GAA Football

Tyrone forwards have always been under-rated: McAliskey

Connor McAliskey will return to the Tyrone panel for 2021 after a year away. Picture by Philip Walsh

RETURNING Tyrone forward Connor McAliskey is aiming to find a new level of consistency in his performances under Feargal Logan and Brian Dooher after admitting it was “very difficult to play on the inside line” in recent years.

The Clonoe man took the decision in late 2019 that he would take a year out from inter-county football last season. As it transpired, he missed a uniquely abridged season that involved just one championship game, a defeat by Donegal in Ballybofey.

While he admits that the pandemic scuppered his plans to “enjoy life” during his year away from the scene, he had no hesitation in answering the call to return when it came from Logan.

McAliskey had been in and out of the team under Mickey Harte, albeit serious knee (2017) and ankle (2018) injuries also made life difficult.

Conceding that he’s never reached the levels of performance he feels he’s capable of on a regular basis, the 29-year-old believes there is another level left in him.

“The word probably would be inconsistent. I would say I haven’t had a year that I have hit the level I’m capable of. I’ve shown in periods or games what I can do.

“Finding that confidence that you bring from club is difficult. I don’t want to go into it too much but it’s difficult playing the system we were playing.

“If it doesn’t work out, you can end up being isolated up there. It was finding that consistency in performances.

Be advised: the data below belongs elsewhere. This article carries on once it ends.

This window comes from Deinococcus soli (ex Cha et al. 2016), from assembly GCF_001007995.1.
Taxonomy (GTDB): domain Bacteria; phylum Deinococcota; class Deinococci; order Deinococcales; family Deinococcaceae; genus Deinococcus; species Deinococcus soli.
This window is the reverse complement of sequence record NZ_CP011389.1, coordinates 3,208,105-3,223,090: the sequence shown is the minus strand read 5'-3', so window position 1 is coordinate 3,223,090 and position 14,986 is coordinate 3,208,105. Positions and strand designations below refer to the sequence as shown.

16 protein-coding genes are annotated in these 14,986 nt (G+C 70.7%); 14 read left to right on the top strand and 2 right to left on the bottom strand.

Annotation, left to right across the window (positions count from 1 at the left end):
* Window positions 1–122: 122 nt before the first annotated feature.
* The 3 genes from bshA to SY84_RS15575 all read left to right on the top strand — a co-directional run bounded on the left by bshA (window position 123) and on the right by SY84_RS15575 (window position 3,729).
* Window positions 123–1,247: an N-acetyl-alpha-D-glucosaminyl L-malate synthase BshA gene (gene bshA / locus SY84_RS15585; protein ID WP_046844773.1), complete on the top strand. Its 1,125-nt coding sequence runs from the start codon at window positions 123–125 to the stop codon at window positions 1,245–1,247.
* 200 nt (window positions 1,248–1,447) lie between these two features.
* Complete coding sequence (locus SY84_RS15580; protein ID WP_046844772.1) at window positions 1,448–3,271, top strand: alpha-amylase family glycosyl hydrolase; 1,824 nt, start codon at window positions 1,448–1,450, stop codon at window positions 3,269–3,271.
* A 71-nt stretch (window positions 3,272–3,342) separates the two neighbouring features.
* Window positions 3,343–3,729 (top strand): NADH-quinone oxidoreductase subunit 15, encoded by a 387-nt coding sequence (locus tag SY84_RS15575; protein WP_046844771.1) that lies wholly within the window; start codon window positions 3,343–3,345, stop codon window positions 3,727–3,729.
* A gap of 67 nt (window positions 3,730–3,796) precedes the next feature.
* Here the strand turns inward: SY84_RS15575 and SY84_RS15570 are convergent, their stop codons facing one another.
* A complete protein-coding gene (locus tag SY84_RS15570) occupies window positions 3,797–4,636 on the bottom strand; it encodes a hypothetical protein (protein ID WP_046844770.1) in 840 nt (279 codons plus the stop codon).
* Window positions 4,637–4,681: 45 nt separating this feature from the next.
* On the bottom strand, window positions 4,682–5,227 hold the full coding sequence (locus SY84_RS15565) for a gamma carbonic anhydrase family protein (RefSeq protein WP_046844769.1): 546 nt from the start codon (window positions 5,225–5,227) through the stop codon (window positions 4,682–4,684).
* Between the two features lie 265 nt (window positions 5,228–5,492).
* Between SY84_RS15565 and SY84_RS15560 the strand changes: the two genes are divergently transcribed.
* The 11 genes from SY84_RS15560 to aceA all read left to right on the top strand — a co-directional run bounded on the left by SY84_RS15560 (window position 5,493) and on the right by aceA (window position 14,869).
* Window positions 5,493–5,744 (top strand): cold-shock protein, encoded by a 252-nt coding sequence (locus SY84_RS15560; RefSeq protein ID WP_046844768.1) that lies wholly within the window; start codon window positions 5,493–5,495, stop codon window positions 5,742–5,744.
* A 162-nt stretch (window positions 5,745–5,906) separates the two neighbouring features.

“In 2018, I was playing every game, was our top scorer, but there were spells in that I chugged along a wee bit and didn’t have a great game, but the next game I’d maybe hit 1-4.

“It’s finding the consistency in playing at the level I believe I can play at.

“At 29, I’m not getting any younger. I’ve played a lot of football for Tyrone so it hasn’t been a bad number of years, but I feel I have more to offer.

“I said that to Feargal, that I feel I’ve more in the tank. I wouldn’t say it was unfinished business but when the opportunity came to go back up, I had a bit more in the tank that I hadn’t shown at county level.”

McAliskey, who wasn’t on the panel when Harte’s time came to an end last winter, sent his former manager a message thanking him “for everything he’d done for Tyrone football”.

And while the system might not necessarily have suited him personally, McAliskey recognises that it did help Tyrone achieve a level of success.

“That’s the system Mickey and Gavin wanted to play, and we got plenty of reward out of it, how we competed in Ulster, played in Division One, got so far in the All-Ireland series every year.

“There’s obviously reasons for playing that system and it might have suited the profile of the team and the players we had available.

“It doesn’t take away the fact that it was very difficult to play on the inside line, especially against certain teams that play similarly, play a lot of men back.

“It was difficult to get the confidence going, to get a string of games where you were performing.

“I don’t think it was just myself – if you talk to a lot of our forwards, they probably had the same vibe. They showed glimpses of what they’re capable of but no more than that on a consistent basis.

“I’ve always said the personnel Tyrone have in their forward line has always been under-rated.

“Go and watch a Tyrone club league or championship game and see some of the players that are available, they’re great footballers and it’s a very competitive position to go for.”

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